40 years of BBC2

culture

I watched a bit of the BBC 2 40th birthday celebrations last night, which reminded me what a lot of excellent and innovative programmes they've produced over the years. The snippets they showed were tantalizingly short, but some made me wish I'd been old enough at the time to watch the documentaries they made in the 60s and 70s, like the Ascent of Man by Jacob Bronowski. The clip showed Bronowski standing in a pond made of human ashes from the gas ovens at Auschwitz and talking about how we have to "cure ourselves of the itch for absolute knowledge and power", and to touch real people. He then bent down and picked up a handful of the wet ashes from the pond. It was an extraordinarily powerful moment.

Other highlighted programmes that I did watch and enjoy at the time included:

  • Red Dwarf. It went downhill a bit in the final series, but the first few were wonderful. I love the scene when we first see Cat (the result of a few million years of evolution on the kittens of Lister's pet cat) yowling his way around the corridors like a feline James Brown, checking out his reflection in a mirror ("How'm I lookin'? Lookin' goood!") every few minutes, and spraying things with a little silver aerosol ("This is mine… so's this…"). They managed to capture exactly what you would expect a cat to evolve into: a vain, lazy, selfish and barely sapient creature.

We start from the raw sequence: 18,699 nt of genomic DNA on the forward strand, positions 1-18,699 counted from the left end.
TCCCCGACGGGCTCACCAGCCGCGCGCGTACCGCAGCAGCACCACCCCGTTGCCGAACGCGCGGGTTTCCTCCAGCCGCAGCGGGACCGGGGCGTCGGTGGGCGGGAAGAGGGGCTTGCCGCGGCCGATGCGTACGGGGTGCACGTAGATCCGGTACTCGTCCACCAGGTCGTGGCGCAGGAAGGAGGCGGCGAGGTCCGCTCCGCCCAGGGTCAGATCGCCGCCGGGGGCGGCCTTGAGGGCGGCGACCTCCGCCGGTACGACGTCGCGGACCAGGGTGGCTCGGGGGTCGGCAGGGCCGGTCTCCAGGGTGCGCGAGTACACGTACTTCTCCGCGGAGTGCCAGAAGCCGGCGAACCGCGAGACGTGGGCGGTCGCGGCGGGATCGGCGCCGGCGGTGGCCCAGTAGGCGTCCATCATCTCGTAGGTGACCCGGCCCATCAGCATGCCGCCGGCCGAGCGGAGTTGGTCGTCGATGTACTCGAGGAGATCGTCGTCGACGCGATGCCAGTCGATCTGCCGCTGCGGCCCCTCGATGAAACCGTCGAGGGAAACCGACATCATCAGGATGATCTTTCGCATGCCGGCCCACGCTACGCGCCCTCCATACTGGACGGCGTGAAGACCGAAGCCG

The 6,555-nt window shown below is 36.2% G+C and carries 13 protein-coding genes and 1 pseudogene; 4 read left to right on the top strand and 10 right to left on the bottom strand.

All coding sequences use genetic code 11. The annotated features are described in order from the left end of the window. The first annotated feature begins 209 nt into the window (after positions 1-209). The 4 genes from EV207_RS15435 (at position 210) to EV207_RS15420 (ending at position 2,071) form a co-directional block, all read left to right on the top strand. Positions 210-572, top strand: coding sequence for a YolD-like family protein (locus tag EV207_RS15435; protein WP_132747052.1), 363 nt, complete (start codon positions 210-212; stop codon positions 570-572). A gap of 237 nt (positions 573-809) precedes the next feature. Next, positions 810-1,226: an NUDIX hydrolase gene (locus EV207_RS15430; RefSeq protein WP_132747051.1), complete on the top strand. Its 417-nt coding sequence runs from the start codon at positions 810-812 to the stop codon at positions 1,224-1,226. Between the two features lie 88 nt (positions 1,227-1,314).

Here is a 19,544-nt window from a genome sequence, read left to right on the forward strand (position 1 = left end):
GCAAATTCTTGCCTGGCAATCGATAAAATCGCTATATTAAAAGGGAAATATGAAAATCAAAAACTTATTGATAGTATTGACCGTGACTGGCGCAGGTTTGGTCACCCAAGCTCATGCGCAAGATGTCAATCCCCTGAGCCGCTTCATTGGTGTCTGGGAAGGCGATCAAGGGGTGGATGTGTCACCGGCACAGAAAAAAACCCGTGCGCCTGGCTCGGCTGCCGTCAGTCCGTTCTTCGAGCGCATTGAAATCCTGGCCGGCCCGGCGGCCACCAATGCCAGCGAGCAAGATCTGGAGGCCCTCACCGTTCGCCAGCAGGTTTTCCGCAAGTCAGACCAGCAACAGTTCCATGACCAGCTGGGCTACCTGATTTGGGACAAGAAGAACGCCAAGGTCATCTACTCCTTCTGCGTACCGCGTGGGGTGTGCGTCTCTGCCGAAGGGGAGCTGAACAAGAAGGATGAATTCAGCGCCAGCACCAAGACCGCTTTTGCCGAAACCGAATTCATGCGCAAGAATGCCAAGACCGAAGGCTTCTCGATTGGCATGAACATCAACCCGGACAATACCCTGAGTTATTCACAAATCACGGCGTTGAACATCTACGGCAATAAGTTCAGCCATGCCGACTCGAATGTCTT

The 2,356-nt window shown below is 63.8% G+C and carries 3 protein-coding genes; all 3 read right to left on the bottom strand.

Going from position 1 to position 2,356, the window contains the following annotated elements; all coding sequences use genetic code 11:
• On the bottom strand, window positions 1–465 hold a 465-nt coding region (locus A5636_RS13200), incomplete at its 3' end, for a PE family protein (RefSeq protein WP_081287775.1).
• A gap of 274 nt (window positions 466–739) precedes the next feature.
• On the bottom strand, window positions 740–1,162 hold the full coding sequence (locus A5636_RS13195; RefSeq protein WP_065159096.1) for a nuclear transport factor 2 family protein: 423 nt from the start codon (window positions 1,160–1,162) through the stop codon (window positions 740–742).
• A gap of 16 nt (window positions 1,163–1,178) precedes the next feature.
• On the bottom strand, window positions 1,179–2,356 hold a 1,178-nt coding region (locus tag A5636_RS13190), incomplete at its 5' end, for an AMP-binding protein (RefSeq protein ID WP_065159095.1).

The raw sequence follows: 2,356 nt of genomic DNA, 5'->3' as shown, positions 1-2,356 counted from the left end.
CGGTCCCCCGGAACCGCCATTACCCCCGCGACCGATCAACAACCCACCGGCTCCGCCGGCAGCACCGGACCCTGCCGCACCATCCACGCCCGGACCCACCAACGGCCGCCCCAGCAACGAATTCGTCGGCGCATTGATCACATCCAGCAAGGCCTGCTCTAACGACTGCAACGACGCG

• I, Claudius. Or ‘I, Clavdivs' as it was jokingly known in our house. I was hooked on this series, and it got me interested in the Roman period. There was an awful lot of sex and violence, but that seems pretty authentic — Roman emperors never seemed to die peacefully in their sleep of natural causes. It had some really wonderful acting talent in it too: Derek Jacobi, John Hurt, and even Patrick Stewart — with hair, if I remember rightly.
  • The Goodies. Very silly and wonderfully funny. We got the DVD for Christmas, so we're enjoying Kitten Kong and the great Yorkshire martial art of ‘Ecky-thump all over again.
  • Shooting the Past. This was a fantastic Stephen Poliakoff drama that I'd love to watch again. It was about a huge photographic library that was threatened with closure. The somewhat eccentric employees of the library try to persuade the man charged with closing it down to preserve it by piecing together a part of his family history using only the photographs in the collection. It was a wonderfully gripping story, unfolding slowly and drawing you in to it, and it was one of those things that stays in your mind for years.

They covered the decades in chronological order, and there was a marked decline in quality when we got to the 00s; the first show they featured was ‘The Weakest Link'. Still, I think that there's a lot of life left in Beeb 2 yet — Little Britain is a brilliant comedy show (though it started on Radio 4 and then BBC 3 before moving to 2), and there's still some good drama on 2. Here's to another 40 years.

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